skip to main content

DOE PAGESDOE PAGES

Title: Are prescribed fire and thinning dominant processes affecting snag occurrence at a landscape scale?

Snags are standing dead trees that are an important component in the nesting habitat of birds and other species. Although snag availability is believed to limit populations in managed and non-managed forests, little data are available to evaluate the relative effect of stand conditions and management on snag occurrence. We analyzed point sample data from an intensive forest inventory within an 80,000 ha landscape for four major forest types to support the hypotheses that routine low-intensity prescribed fire would increase, and thinning would decrease, snag occurrence. We employed path analysis to define a priori causal relationships to determine the direct and indirect effects of site quality, age, relative stand density index and fire for all forest types and thinning effects for loblolly pine and longleaf pine. Stand age was an important direct effect for loblolly pine, mixed pine-hardwoods and hardwoods, but not for longleaf pine. Snag occurrence in loblolly pine was increased by prescribed fire and decreased by thinning which confirmed our initial hypotheses. Although fire was not important in mixed pine-hardwoods, it was for hardwoods but the relationship depended on site quality. For longleaf pine the relative stand density index was the dominant variable affecting snag occurrence, which increasedmore » as the density index decreased. Site quality, age and thinning had significant indirect effects on snag occurrence in longleaf pine through their effects on the density index. Although age is an important condition affecting snag occurrence for most forest types, path analysis revealed that fire and density management practices within certain forest types can also have major beneficial effects, particularly in stands less than 60 years old.« less
Authors:
 [1] ;  [2] ;  [3]
  1. Clemson Univ., Clemson, SC (United States). USDA Forest Service, Southern Research Station
  2. USDA Forest Service, New Ellenton, SC (United States)
  3. USDA Forest Service, Portland, OR (United States). Pacific Northwest Research Station
Publication Date:
Report Number(s):
USDA-14-09-P
Journal ID: ISSN 0378-1127
Grant/Contract Number:
AI09-00SR22188
Type:
Accepted Manuscript
Journal Name:
Forest Ecology and Management
Additional Journal Information:
Journal Volume: 331; Journal Issue: C; Journal ID: ISSN 0378-1127
Publisher:
Elsevier
Research Org:
USDA Forest Service-Savannah River, New Ellenton, SC (United States)
Sponsoring Org:
USDOE Office of Environmental Management (EM), Project Management (EM-50)
Country of Publication:
United States
Language:
English
Subject:
60 APPLIED LIFE SCIENCES; Forest management; Silviculture; Southeastern United States; Wildlife habitat
OSTI Identifier:
1159089

Zarnoch, Stanley J., Blake, John I., and Parresol, Bernard R.. Are prescribed fire and thinning dominant processes affecting snag occurrence at a landscape scale?. United States: N. p., Web. doi:10.1016/j.foreco.2014.08.007.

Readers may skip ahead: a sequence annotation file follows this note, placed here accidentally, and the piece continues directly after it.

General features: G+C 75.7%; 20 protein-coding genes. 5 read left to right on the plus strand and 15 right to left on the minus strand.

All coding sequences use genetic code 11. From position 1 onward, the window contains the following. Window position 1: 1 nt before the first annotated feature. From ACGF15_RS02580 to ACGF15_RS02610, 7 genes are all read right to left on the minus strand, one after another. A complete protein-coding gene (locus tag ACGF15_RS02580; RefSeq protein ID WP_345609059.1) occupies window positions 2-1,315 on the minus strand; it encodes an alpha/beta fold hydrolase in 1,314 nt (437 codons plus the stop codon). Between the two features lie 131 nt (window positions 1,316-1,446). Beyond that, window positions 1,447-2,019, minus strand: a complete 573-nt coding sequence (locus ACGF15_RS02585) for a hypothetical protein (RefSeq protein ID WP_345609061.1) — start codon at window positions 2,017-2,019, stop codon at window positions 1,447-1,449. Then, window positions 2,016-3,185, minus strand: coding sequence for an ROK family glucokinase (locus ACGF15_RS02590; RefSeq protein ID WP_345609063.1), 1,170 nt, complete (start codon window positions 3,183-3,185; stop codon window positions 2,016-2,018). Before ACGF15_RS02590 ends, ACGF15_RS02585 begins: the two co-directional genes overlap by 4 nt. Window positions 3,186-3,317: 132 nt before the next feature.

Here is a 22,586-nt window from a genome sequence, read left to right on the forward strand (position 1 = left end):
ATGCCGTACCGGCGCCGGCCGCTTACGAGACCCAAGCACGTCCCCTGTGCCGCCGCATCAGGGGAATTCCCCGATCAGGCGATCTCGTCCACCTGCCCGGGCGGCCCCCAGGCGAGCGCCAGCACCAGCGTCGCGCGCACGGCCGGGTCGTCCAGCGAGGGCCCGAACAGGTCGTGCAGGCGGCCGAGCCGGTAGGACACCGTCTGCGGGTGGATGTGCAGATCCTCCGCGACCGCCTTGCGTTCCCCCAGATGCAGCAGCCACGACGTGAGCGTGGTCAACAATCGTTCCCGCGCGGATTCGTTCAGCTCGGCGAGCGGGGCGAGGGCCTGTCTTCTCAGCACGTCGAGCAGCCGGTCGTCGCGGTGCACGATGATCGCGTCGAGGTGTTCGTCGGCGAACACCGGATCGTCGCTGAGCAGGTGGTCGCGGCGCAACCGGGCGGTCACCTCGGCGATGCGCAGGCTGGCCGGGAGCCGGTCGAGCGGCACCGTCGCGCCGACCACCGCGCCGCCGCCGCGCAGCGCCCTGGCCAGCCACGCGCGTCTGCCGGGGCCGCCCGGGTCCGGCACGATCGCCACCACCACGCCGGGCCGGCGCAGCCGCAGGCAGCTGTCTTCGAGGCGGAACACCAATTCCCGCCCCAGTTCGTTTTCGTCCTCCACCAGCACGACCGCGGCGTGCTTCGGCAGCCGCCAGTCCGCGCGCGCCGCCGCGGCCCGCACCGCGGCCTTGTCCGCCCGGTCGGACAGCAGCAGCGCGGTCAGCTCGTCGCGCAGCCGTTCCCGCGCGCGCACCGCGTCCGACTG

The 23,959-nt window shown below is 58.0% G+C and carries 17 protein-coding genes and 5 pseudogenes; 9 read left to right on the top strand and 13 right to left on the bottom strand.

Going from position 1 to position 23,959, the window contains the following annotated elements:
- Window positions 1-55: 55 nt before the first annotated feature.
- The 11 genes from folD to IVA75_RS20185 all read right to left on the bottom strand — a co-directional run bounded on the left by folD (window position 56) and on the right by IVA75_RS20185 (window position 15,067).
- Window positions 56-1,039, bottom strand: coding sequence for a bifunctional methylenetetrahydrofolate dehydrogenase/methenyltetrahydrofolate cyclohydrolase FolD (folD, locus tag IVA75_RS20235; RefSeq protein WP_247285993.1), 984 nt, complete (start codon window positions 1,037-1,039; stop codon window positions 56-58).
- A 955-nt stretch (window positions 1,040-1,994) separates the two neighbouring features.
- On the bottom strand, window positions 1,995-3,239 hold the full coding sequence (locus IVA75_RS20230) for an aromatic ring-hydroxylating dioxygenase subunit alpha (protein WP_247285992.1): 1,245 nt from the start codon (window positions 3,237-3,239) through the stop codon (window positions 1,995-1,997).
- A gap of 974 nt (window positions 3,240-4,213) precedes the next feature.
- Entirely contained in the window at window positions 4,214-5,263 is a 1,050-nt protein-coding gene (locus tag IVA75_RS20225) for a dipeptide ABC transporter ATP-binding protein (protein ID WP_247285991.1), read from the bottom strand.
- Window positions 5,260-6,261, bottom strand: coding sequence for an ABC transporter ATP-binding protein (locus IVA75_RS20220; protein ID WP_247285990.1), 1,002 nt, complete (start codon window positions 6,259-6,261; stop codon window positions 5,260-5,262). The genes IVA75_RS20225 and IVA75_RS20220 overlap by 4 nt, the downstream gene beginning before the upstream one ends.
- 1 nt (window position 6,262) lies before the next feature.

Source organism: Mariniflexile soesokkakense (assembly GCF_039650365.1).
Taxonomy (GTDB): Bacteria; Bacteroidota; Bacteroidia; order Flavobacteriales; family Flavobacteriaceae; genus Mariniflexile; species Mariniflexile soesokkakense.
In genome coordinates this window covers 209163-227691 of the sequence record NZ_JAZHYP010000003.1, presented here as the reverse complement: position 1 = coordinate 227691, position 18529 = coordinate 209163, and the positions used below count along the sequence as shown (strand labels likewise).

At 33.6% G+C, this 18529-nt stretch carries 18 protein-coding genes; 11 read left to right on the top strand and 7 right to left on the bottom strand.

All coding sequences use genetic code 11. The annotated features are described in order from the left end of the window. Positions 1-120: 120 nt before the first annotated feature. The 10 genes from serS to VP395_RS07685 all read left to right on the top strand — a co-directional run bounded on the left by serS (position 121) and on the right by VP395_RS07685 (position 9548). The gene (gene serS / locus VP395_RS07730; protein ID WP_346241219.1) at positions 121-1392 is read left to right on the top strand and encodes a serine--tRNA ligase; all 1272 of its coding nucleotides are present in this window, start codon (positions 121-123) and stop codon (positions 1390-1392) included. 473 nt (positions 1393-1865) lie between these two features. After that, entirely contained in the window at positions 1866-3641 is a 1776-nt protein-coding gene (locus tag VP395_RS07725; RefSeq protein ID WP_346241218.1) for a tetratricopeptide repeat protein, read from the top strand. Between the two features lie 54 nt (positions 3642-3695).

Zarnoch, Stanley J., Blake, John I., & Parresol, Bernard R.. Are prescribed fire and thinning dominant processes affecting snag occurrence at a landscape scale?. United States. doi:10.1016/j.foreco.2014.08.007.
Zarnoch, Stanley J., Blake, John I., and Parresol, Bernard R.. 2014. "Are prescribed fire and thinning dominant processes affecting snag occurrence at a landscape scale?". United States. doi:10.1016/j.foreco.2014.08.007. https://www.osti.gov/servlets/purl/1159089.
@article{osti_1159089,
title = {Are prescribed fire and thinning dominant processes affecting snag occurrence at a landscape scale?},
author = {Zarnoch, Stanley J. and Blake, John I. and Parresol, Bernard R.},
abstractNote = {Snags are standing dead trees that are an important component in the nesting habitat of birds and other species. Although snag availability is believed to limit populations in managed and non-managed forests, little data are available to evaluate the relative effect of stand conditions and management on snag occurrence. We analyzed point sample data from an intensive forest inventory within an 80,000 ha landscape for four major forest types to support the hypotheses that routine low-intensity prescribed fire would increase, and thinning would decrease, snag occurrence. We employed path analysis to define a priori causal relationships to determine the direct and indirect effects of site quality, age, relative stand density index and fire for all forest types and thinning effects for loblolly pine and longleaf pine. Stand age was an important direct effect for loblolly pine, mixed pine-hardwoods and hardwoods, but not for longleaf pine. Snag occurrence in loblolly pine was increased by prescribed fire and decreased by thinning which confirmed our initial hypotheses. Although fire was not important in mixed pine-hardwoods, it was for hardwoods but the relationship depended on site quality. For longleaf pine the relative stand density index was the dominant variable affecting snag occurrence, which increased as the density index decreased. Site quality, age and thinning had significant indirect effects on snag occurrence in longleaf pine through their effects on the density index. Although age is an important condition affecting snag occurrence for most forest types, path analysis revealed that fire and density management practices within certain forest types can also have major beneficial effects, particularly in stands less than 60 years old.},
doi = {10.1016/j.foreco.2014.08.007},
journal = {Forest Ecology and Management},
number = C,
volume = 331,
place = {United States},
year = {2014},
month = {11}
}